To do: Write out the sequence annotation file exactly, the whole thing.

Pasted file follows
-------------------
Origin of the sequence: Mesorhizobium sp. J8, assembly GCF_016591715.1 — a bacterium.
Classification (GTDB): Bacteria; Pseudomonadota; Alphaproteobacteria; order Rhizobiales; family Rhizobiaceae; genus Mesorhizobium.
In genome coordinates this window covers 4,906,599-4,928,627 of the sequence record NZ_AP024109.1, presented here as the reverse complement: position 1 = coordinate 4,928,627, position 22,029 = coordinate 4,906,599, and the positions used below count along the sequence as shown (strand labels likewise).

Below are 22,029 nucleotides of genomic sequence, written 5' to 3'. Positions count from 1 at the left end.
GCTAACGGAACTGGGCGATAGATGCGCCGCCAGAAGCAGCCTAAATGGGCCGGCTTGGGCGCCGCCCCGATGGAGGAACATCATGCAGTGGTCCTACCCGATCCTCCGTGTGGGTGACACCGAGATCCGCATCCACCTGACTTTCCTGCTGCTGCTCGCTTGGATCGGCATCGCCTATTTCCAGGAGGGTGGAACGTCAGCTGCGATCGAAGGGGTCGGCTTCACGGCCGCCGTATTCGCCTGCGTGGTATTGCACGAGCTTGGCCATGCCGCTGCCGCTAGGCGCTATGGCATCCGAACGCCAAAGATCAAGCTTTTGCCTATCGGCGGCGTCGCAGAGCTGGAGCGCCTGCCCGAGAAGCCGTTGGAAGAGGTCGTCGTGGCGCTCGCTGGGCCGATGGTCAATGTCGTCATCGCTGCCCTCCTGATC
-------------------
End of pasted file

Origin of the sequence: Mesorhizobium sp. J8, assembly GCF_016591715.1 — a bacterium.
Classification (GTDB): Bacteria; Pseudomonadota; Alphaproteobacteria; order Rhizobiales; family Rhizobiaceae; genus Mesorhizobium.
In genome coordinates this window covers 4,906,599-4,928,627 of the sequence record NZ_AP024109.1, presented here as the reverse complement: position 1 = coordinate 4,928,627, position 22,029 = coordinate 4,906,599, and the positions used below count along the sequence as shown (strand labels likewise).

Below are 22,029 nucleotides of genomic sequence, written 5' to 3'. Positions count from 1 at the left end.
GCTAACGGAACTGGGCGATAGATGCGCCGCCAGAAGCAGCCTAAATGGGCCGGCTTGGGCGCCGCCCCGATGGAGGAACATCATGCAGTGGTCCTACCCGATCCTCCGTGTGGGTGACACCGAGATCCGCATCCACCTGACTTTCCTGCTGCTGCTCGCTTGGATCGGCATCGCCTATTTCCAGGAGGGTGGAACGTCAGCTGCGATCGAAGGGGTCGGCTTCACGGCCGCCGTATTCGCCTGCGTGGTATTGCACGAGCTTGGCCATGCCGCTGCCGCTAGGCGCTATGGCATCCGAACGCCAAAGATCAAGCTTTTGCCTATCGGCGGCGTCGCAGAGCTGGAGCGCCTGCCCGAGAAGCCGTTGGAAGAGGTCGTCGTGGCGCTCGCTGGGCCGATGGTCAATGTCGTCATCGCTGCCCTCCTGATC